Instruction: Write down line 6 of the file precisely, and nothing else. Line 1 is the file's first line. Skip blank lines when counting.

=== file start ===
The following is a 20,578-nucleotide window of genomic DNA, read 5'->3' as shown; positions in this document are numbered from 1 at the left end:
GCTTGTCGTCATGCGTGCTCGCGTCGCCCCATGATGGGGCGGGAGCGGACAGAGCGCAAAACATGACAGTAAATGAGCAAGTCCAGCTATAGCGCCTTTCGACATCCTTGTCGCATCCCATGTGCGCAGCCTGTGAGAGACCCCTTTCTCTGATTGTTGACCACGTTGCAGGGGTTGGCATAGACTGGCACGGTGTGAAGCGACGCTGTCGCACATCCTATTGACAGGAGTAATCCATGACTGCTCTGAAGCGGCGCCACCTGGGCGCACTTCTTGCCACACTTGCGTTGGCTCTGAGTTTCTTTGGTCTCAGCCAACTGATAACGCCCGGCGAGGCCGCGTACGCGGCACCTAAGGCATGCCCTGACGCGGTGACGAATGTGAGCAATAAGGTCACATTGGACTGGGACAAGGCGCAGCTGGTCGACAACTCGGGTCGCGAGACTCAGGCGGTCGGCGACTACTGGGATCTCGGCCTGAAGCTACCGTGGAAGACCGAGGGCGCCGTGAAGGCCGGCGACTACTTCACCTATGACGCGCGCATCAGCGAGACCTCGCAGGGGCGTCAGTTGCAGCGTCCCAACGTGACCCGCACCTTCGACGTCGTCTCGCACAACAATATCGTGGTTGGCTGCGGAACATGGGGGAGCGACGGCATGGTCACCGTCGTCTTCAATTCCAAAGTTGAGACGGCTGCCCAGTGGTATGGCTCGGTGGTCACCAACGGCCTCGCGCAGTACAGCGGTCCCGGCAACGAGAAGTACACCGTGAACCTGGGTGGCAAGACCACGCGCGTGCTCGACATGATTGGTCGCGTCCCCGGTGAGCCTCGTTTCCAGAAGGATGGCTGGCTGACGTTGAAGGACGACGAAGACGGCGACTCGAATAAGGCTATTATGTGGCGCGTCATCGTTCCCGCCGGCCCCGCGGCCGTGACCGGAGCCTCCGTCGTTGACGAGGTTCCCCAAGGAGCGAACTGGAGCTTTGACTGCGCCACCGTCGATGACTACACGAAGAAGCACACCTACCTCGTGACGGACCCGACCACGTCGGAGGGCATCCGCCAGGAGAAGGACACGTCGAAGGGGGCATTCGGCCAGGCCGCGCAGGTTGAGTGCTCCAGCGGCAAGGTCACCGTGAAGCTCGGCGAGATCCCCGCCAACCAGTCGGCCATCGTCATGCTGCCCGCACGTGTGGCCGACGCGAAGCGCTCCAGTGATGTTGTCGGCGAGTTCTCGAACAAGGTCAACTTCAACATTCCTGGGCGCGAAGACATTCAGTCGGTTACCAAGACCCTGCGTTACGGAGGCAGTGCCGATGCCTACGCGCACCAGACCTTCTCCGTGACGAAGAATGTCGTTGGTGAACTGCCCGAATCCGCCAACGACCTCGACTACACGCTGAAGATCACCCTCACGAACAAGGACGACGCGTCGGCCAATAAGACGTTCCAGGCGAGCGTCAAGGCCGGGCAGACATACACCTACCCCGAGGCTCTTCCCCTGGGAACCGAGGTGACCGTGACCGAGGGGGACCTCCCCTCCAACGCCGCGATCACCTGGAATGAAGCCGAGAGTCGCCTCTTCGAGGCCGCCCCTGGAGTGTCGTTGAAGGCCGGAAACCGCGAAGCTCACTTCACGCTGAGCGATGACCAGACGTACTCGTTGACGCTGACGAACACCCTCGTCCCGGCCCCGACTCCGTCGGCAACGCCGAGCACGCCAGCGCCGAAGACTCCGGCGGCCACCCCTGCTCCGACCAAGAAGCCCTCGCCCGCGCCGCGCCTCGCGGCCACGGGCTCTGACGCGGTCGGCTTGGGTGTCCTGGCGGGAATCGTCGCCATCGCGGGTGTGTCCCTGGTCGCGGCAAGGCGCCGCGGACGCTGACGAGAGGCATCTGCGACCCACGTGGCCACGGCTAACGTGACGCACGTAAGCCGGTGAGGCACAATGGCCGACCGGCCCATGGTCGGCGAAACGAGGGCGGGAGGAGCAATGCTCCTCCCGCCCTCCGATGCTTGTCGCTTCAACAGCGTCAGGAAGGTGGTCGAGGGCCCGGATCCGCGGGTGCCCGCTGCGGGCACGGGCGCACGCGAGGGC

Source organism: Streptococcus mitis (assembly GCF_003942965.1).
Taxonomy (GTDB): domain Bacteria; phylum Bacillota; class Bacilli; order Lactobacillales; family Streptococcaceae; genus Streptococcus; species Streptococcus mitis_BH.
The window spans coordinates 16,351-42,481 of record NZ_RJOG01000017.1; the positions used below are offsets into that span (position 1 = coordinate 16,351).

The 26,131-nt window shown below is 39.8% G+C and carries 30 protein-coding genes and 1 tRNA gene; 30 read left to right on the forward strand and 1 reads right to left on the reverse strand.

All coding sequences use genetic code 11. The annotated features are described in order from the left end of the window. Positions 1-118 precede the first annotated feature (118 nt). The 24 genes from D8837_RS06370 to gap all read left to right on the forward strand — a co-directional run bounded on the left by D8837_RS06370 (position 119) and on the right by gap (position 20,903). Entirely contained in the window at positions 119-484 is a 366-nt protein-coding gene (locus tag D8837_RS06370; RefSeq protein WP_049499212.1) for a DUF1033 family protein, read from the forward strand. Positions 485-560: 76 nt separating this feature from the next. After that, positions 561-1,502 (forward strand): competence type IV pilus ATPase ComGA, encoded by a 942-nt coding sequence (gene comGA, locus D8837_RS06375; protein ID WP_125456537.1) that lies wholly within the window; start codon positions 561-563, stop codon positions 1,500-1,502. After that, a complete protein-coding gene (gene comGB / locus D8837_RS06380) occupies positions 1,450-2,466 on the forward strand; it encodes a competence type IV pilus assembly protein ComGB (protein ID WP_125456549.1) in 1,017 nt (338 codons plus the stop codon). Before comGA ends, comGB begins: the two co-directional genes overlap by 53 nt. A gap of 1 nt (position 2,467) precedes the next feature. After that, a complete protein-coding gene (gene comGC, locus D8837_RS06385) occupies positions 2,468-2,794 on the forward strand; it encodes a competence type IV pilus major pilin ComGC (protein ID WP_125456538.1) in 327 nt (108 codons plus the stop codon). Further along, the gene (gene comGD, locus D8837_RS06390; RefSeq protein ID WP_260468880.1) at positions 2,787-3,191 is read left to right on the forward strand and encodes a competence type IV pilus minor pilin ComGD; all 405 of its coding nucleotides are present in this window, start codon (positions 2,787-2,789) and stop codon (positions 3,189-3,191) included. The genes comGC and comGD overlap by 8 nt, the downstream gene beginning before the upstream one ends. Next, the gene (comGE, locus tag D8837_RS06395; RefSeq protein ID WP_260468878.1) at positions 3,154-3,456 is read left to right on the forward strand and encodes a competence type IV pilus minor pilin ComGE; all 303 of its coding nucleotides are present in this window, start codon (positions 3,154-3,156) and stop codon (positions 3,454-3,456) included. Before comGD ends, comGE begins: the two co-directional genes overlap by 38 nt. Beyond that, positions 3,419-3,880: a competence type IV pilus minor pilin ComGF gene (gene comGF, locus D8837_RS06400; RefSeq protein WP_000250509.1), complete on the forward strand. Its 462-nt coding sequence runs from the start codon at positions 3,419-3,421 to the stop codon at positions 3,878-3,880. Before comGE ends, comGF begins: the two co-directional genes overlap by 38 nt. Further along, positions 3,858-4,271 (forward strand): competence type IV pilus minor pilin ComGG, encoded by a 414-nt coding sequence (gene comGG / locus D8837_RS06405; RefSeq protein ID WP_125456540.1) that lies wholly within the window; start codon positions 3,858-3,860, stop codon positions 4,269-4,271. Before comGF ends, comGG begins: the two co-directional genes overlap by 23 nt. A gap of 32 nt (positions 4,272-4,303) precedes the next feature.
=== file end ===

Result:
The 26,131-nt window shown below is 39.8% G+C and carries 30 protein-coding genes and 1 tRNA gene; 30 read left to right on the forward strand and 1 reads right to left on the reverse strand.